Capsized boat 1,000m underwater with 60,000ltr of diesel

MNDF attempting to put out the fire on fuel boat | Photo: MNDF

Malé, Maldives – The Maldivian Coast Guard has stated that the “Sea Star” fuel boat owned by “Bro Fuels” which caught fire yesterday and later capsized near Enbudhu Finolhu does not threaten an oil spill.

Sea star with 100,000 liters of fuel storage capacity, went down with around 60,000 liters of diesel, and has cost Bro Fuels an estimated MVR 10 million in losses.

In press conference today held by the Environment Protection Agency (EPA) and the Coast Guard, Coast Guard Commander Mohamed Saleem stated that after a fire was reported on the vessel, Maldives National Defence Force (MNDF) Fire and Rescue arrived on scene quickly and began efforts to douse the flames. However, the boat sank not long after.

The incident occured 1.5 nautical miles off Enbudhu Finolhu according to Saleem, who noted that due to wind and current conditions, the wreck should be drifting East. He added that the vessel is currently more than 1,000-1,400 meters underwater.

Coast guard plans define an oil spill as an uncontrollable oil leak in an area overseen by the MNDF. Saleem noted that this spill can be easily controlled by relevant Maldivian authorities, but that due to the delicate Maldivian environment, the incident is being closely monitored.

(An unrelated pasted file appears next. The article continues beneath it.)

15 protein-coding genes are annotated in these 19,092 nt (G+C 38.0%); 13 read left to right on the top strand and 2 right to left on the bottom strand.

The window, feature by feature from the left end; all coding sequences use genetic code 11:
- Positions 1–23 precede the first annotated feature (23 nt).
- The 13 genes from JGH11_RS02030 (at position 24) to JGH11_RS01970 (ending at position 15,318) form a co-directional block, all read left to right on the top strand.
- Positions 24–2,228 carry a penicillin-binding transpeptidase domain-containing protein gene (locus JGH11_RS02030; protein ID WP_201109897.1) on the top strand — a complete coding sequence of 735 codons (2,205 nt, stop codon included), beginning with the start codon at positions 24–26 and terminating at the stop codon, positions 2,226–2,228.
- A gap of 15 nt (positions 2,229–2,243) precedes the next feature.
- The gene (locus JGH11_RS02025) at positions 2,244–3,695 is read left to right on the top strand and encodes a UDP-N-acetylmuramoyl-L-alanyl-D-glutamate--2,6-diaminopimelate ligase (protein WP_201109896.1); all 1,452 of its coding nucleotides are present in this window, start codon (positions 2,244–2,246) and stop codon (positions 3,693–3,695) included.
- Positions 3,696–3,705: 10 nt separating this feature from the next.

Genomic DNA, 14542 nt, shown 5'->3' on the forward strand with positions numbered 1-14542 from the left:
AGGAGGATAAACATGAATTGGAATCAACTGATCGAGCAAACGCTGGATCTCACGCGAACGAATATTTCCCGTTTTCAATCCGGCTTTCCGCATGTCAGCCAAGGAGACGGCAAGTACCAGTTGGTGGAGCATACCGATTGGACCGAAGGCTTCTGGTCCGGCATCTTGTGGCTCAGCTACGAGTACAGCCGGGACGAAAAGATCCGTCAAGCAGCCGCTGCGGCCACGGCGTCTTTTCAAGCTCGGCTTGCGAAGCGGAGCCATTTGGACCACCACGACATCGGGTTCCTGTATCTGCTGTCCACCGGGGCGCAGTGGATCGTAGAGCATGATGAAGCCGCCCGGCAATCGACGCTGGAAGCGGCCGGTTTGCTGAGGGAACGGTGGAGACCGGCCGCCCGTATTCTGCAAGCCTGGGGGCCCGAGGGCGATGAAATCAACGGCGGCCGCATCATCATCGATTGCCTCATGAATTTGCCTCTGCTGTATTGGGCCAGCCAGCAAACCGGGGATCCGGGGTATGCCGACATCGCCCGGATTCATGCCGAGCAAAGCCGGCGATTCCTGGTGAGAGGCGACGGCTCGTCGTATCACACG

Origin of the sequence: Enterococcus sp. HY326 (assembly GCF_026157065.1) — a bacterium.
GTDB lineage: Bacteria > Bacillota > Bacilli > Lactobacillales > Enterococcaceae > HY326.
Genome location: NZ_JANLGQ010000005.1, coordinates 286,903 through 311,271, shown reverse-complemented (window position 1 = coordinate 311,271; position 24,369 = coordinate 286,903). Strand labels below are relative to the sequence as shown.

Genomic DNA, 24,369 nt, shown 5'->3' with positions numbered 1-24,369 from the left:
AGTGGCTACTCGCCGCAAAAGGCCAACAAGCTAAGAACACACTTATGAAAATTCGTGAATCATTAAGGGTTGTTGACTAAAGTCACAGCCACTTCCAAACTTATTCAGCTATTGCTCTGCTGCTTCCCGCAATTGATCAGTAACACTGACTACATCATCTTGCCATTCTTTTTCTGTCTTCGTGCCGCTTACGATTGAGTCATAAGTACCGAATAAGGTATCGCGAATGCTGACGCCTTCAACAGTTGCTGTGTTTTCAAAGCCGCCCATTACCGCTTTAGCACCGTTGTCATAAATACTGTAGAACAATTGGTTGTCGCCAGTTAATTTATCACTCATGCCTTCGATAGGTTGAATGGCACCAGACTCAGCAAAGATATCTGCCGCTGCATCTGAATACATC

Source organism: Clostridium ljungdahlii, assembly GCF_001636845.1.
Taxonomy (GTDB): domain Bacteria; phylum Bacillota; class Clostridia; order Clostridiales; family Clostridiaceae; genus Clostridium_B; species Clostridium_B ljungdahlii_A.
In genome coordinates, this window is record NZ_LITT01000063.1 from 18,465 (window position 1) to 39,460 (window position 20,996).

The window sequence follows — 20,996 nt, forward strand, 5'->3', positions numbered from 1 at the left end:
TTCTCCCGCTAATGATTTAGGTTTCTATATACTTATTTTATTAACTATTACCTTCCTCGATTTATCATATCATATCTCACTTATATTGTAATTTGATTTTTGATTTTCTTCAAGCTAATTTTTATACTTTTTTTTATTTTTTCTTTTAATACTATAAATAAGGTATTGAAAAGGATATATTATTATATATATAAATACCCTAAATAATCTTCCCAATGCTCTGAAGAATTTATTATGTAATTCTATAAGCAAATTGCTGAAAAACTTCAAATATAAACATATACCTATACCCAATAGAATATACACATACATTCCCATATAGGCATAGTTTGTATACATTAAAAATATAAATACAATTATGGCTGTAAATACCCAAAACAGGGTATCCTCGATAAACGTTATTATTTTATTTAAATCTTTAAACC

Saleem revealed that the incident area is being monitored even now, and if there is even the slightest observation that the spill is travelling toward an atoll, they are ready to take action. He added that since the incident occured on a usual route taken by the public, an oil spill will be easily identified.

Saleem said that diesel spills pose little threat since the it evaporates into the air on the sea surface. The only danger would be the spill happened on the reef.

Saleem further added that the Japanese government has recently donated equipment that can be used in this situation, clarifying that there is no worrying indicators in the current situation.

EPA Director Mohamed Naeem that they went to the incident area this morning and observed for around 45 minutes, however no signs of an oil spill was seen.

Reiterating Saleem’s statements, Naeem noted that since diesel is a non persistent oil, it evaporates soon after reaching the surface.

The President’s Office has previously stated that they are working with all relevant authorities to minimize possible environmental harm.

This is the third incident of diesel fuel boats sinking into the Maldives sea in recent months.